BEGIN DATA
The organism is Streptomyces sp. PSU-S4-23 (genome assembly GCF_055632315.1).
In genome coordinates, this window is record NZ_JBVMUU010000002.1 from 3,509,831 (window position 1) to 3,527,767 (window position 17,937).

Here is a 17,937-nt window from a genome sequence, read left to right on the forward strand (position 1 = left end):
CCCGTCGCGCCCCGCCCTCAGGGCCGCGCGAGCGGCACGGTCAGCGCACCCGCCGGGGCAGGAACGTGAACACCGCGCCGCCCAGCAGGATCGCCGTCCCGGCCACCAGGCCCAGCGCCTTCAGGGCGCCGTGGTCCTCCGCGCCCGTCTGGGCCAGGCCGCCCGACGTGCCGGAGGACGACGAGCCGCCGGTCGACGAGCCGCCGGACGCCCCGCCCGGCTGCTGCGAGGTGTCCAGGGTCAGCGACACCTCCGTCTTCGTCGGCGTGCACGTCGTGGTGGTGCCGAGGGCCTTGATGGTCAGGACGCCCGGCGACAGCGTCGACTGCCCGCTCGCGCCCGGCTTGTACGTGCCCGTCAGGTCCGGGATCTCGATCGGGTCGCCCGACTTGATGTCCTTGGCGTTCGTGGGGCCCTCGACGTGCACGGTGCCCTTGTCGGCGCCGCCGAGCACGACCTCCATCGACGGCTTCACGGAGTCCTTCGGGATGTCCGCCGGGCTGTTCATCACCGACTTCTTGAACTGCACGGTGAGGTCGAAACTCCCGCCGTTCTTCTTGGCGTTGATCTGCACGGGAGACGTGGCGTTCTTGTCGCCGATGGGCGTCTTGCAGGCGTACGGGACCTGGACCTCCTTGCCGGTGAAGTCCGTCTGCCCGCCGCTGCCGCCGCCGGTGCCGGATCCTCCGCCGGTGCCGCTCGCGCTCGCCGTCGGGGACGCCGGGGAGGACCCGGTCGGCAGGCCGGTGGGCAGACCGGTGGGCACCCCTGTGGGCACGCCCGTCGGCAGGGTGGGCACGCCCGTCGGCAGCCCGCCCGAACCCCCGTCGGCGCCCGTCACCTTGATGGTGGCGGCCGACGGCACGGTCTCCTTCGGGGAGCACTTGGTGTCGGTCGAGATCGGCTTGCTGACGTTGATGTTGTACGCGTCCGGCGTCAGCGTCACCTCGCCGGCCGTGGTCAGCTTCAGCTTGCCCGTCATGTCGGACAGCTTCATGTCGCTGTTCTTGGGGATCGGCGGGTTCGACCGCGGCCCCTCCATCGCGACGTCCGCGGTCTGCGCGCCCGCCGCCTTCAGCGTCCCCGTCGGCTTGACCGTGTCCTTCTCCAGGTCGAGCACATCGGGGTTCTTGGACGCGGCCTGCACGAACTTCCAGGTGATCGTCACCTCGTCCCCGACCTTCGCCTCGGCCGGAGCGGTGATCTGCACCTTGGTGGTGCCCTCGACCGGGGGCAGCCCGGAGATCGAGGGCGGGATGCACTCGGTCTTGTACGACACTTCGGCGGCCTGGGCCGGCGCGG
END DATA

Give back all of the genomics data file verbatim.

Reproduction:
The organism is Streptomyces sp. PSU-S4-23 (genome assembly GCF_055632315.1).
In genome coordinates, this window is record NZ_JBVMUU010000002.1 from 3,509,831 (window position 1) to 3,527,767 (window position 17,937).

Here is a 17,937-nt window from a genome sequence, read left to right on the forward strand (position 1 = left end):
CCCGTCGCGCCCCGCCCTCAGGGCCGCGCGAGCGGCACGGTCAGCGCACCCGCCGGGGCAGGAACGTGAACACCGCGCCGCCCAGCAGGATCGCCGTCCCGGCCACCAGGCCCAGCGCCTTCAGGGCGCCGTGGTCCTCCGCGCCCGTCTGGGCCAGGCCGCCCGACGTGCCGGAGGACGACGAGCCGCCGGTCGACGAGCCGCCGGACGCCCCGCCCGGCTGCTGCGAGGTGTCCAGGGTCAGCGACACCTCCGTCTTCGTCGGCGTGCACGTCGTGGTGGTGCCGAGGGCCTTGATGGTCAGGACGCCCGGCGACAGCGTCGACTGCCCGCTCGCGCCCGGCTTGTACGTGCCCGTCAGGTCCGGGATCTCGATCGGGTCGCCCGACTTGATGTCCTTGGCGTTCGTGGGGCCCTCGACGTGCACGGTGCCCTTGTCGGCGCCGCCGAGCACGACCTCCATCGACGGCTTCACGGAGTCCTTCGGGATGTCCGCCGGGCTGTTCATCACCGACTTCTTGAACTGCACGGTGAGGTCGAAACTCCCGCCGTTCTTCTTGGCGTTGATCTGCACGGGAGACGTGGCGTTCTTGTCGCCGATGGGCGTCTTGCAGGCGTACGGGACCTGGACCTCCTTGCCGGTGAAGTCCGTCTGCCCGCCGCTGCCGCCGCCGGTGCCGGATCCTCCGCCGGTGCCGCTCGCGCTCGCCGTCGGGGACGCCGGGGAGGACCCGGTCGGCAGGCCGGTGGGCAGACCGGTGGGCACCCCTGTGGGCACGCCCGTCGGCAGGGTGGGCACGCCCGTCGGCAGCCCGCCCGAACCCCCGTCGGCGCCCGTCACCTTGATGGTGGCGGCCGACGGCACGGTCTCCTTCGGGGAGCACTTGGTGTCGGTCGAGATCGGCTTGCTGACGTTGATGTTGTACGCGTCCGGCGTCAGCGTCACCTCGCCGGCCGTGGTCAGCTTCAGCTTGCCCGTCATGTCGGACAGCTTCATGTCGCTGTTCTTGGGGATCGGCGGGTTCGACCGCGGCCCCTCCATCGCGACGTCCGCGGTCTGCGCGCCCGCCGCCTTCAGCGTCCCCGTCGGCTTGACCGTGTCCTTCTCCAGGTCGAGCACATCGGGGTTCTTGGACGCGGCCTGCACGAACTTCCAGGTGATCGTCACCTCGTCCCCGACCTTCGCCTCGGCCGGAGCGGTGATCTGCACCTTGGTGGTGCCCTCGACCGGGGGCAGCCCGGAGATCGAGGGCGGGATGCACTCGGTCTTGTACGACACTTCGGCGGCCTGGGCCGGCGCGG